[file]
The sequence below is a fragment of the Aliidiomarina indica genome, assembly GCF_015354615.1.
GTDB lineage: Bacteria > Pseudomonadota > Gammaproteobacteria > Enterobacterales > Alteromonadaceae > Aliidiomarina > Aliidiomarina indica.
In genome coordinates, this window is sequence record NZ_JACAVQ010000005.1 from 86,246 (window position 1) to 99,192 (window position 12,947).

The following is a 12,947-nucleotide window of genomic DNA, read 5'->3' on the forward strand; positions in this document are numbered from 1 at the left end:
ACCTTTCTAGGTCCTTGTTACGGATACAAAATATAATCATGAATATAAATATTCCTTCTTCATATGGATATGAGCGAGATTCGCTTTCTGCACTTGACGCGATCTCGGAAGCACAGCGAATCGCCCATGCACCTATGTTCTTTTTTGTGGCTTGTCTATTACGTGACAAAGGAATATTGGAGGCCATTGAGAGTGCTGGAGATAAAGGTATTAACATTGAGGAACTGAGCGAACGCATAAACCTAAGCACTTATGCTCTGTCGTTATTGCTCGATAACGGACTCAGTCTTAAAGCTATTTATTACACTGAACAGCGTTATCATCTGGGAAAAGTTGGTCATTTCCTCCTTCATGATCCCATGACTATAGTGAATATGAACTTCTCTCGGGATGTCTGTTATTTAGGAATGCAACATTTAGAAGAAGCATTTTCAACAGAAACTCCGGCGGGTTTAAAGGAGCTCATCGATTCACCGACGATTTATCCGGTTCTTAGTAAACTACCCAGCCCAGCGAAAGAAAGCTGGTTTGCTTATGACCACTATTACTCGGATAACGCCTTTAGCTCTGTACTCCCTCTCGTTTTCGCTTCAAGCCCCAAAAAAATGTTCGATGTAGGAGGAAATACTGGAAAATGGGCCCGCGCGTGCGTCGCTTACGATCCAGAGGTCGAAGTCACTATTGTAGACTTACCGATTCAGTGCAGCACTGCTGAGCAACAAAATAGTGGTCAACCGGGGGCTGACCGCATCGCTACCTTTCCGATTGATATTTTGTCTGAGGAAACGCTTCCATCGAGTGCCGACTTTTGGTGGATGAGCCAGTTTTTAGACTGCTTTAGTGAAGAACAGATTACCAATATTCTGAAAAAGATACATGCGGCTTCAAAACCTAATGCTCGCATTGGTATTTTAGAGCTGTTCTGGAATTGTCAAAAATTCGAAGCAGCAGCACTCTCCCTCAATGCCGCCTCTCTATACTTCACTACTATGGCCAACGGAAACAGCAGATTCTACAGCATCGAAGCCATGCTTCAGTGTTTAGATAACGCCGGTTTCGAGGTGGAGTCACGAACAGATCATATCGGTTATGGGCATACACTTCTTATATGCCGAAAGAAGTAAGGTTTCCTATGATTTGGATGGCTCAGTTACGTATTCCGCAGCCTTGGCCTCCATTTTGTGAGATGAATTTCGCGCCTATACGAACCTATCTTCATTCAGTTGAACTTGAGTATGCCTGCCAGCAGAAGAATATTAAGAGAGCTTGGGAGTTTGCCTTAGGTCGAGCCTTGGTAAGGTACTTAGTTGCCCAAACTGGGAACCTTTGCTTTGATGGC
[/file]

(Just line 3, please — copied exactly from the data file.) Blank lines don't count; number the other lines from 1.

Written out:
In genome coordinates, this window is sequence record NZ_JACAVQ010000005.1 from 86,246 (window position 1) to 99,192 (window position 12,947).